Avocado Oil Mayo vs. Regular Mayo: Is One Healthier Than the Other?

Every editorial product is independently selected, though we may be compensated or receive an affiliate commission if you buy something through our links. Ratings and prices are accurate and items are in stock as of time of publication.

Here are the nutrition and benefits of avocado oil mayonnaise, how it stacks up against regular mayo, and a few favorite brands to try.

The rising popularity of avocado oil mayonnaise

Some people baked sourdough and turned browning bananas into banana bread during the Covid-19 pandemic. Others, it seems, broadened their home cooking with a little mayo.

Mayonnaise sales increased as more consumers made meals at home during the pandemic, according to a 2021 report from market research firm IBIS World.

If you’re a fan of this creamy concoction, you’re probably aware that mayo is traditionally made with oil, eggs, vinegar, and lemon.

Soybean oil is the usual choice, but now there’s a new kid on the block. Mayonnaise made with avocado oil is sprouting up at numerous markets and online grocers.

The driver: America’s avocado obsession.

Avocados are a hot commodity in the United States. The demand for the decadent but healthful “butter fruit” has climbed steadily, with a triple increase in per capita consumption since 2001, according to the U.S. Department of Agriculture.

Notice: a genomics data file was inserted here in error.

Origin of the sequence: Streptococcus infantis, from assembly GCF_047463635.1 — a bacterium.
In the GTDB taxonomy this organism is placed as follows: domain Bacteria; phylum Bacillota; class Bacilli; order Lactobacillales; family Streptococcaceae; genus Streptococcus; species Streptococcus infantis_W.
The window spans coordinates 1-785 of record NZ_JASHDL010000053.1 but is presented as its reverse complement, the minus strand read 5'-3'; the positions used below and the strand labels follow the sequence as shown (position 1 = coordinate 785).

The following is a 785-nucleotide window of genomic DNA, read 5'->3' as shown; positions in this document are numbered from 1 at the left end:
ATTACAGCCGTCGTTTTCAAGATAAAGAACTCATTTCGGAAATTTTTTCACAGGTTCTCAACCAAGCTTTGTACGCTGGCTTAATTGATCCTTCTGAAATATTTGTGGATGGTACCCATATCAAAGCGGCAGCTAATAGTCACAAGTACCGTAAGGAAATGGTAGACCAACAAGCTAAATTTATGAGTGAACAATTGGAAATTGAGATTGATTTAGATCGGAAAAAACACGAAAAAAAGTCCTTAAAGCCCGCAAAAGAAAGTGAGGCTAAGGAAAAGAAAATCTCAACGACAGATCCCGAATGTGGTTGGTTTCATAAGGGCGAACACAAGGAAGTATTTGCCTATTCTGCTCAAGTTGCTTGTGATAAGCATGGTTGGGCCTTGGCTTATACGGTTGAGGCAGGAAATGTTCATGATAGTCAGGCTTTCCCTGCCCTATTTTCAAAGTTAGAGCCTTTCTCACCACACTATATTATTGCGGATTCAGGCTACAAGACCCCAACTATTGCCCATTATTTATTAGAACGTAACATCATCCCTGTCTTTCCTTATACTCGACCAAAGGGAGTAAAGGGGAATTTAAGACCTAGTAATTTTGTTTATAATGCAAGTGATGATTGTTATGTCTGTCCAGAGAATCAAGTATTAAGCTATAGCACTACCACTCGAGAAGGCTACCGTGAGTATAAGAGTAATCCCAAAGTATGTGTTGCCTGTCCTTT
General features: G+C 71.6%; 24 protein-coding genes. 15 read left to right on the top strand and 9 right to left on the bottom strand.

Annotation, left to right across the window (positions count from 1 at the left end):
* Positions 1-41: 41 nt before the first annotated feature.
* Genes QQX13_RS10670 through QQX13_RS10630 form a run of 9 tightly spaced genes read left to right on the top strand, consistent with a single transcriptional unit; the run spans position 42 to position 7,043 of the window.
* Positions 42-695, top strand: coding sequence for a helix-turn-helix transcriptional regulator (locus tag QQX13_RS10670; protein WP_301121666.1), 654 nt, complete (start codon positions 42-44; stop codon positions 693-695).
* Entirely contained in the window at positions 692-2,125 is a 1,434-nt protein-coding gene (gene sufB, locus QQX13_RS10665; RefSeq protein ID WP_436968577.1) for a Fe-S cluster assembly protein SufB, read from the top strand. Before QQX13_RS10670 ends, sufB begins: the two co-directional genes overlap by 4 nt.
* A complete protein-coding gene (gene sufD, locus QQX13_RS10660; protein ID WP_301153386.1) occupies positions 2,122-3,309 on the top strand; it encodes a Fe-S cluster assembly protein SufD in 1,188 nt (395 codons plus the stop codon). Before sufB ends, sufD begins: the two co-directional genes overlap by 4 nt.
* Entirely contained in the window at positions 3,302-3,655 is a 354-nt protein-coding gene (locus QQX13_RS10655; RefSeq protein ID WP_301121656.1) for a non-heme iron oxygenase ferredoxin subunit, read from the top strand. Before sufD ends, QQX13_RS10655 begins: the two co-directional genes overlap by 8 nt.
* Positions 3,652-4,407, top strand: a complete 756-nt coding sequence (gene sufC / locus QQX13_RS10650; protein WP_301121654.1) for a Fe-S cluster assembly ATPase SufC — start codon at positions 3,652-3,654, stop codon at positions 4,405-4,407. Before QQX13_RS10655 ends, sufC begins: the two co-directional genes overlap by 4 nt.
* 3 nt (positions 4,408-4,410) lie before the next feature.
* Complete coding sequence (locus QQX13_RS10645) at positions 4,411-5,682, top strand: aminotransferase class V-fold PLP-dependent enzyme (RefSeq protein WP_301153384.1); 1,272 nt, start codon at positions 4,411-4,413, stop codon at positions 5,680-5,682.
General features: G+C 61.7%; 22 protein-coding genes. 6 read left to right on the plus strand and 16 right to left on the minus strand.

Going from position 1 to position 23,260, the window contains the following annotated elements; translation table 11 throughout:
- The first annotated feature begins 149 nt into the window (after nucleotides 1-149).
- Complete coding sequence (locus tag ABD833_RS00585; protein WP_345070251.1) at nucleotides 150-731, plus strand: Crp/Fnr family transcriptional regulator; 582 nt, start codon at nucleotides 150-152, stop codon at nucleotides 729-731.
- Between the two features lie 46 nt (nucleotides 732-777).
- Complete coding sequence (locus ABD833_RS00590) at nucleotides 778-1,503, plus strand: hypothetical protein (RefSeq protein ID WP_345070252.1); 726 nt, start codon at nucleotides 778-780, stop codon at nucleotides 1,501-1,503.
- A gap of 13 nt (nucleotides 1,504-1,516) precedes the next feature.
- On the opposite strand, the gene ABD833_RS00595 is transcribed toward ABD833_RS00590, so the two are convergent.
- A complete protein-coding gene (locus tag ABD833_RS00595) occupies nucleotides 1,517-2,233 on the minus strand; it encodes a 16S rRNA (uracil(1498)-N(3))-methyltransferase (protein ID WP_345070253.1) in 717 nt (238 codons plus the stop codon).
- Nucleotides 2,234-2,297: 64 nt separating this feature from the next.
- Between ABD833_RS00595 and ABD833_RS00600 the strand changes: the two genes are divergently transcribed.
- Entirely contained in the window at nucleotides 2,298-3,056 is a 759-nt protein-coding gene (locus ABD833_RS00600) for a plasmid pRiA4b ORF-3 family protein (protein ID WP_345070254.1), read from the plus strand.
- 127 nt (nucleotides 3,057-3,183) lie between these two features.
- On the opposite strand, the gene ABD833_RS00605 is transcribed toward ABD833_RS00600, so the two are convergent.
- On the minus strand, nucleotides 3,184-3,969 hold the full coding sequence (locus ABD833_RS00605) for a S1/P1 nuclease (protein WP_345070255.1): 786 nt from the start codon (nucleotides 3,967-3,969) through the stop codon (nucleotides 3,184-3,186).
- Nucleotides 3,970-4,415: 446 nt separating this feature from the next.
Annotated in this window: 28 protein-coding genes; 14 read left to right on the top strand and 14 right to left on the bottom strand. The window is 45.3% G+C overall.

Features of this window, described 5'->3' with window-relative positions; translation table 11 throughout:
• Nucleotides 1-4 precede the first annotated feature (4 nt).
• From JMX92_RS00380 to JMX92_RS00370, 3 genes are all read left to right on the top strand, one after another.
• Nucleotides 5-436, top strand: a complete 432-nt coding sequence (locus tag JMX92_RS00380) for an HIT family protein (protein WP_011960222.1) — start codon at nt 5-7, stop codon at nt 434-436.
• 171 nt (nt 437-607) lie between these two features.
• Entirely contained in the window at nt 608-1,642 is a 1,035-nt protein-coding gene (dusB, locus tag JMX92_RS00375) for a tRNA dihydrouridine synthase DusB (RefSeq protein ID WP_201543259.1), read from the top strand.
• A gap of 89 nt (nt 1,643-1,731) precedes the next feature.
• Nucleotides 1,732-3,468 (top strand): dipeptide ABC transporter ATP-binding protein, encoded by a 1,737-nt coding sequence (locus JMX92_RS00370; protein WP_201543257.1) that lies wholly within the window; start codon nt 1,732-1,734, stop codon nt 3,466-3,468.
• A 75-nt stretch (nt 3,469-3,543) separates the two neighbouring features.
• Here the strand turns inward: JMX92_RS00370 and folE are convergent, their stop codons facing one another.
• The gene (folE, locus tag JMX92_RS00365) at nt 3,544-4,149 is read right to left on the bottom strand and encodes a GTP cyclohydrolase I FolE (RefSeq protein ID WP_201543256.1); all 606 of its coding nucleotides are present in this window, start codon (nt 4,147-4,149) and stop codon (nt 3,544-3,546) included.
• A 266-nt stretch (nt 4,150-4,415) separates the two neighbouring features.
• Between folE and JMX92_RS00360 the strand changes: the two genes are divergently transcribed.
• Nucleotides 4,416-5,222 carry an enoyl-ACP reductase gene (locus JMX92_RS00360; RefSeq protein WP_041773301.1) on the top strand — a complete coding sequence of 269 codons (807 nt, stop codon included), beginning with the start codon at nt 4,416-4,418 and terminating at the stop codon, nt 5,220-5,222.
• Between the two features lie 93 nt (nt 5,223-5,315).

This growing avocado admiration has led to a range of new products made with avocado oil, from chips to condiments. Apart from being trendy, these products may offer key health benefits.

One thing to keep in mind if you follow a vegan or plant-based diet—most avocado mayo contains eggs (more on that in a bit). If that’s important to you, check the label to look for products made without animal-based ingredients.

Here’s everything you need to know about avocado oil mayo, its health benefits, how to shop for it, and my favorite brands to buy.

Avocado oil mayo vs. regular mayo

If you’re wondering whether avocado oil mayo is healthier than regular mayo, it’s complicated.

Currently, there isn’t research that compares the health outcomes of replacing polyunsaturated fat (in regular mayo) with monounsaturated fat (in avocado oil mayo). However, there is a multitude of research on the benefits of adding avocado oil to your diet.

From a strictly nutritional standpoint, here’s how avocado oil and typical mayo stack up:

Avocado oil mayo nutrition facts

Below are the nutrients and percent of recommended daily value (DV) for one tablespoon (15 grams) of Primal Kitchen’s avocado oil vegan mayo, which doesn’t contain eggs.

Calories: 90

Total fat: 11 g (14 percent DV)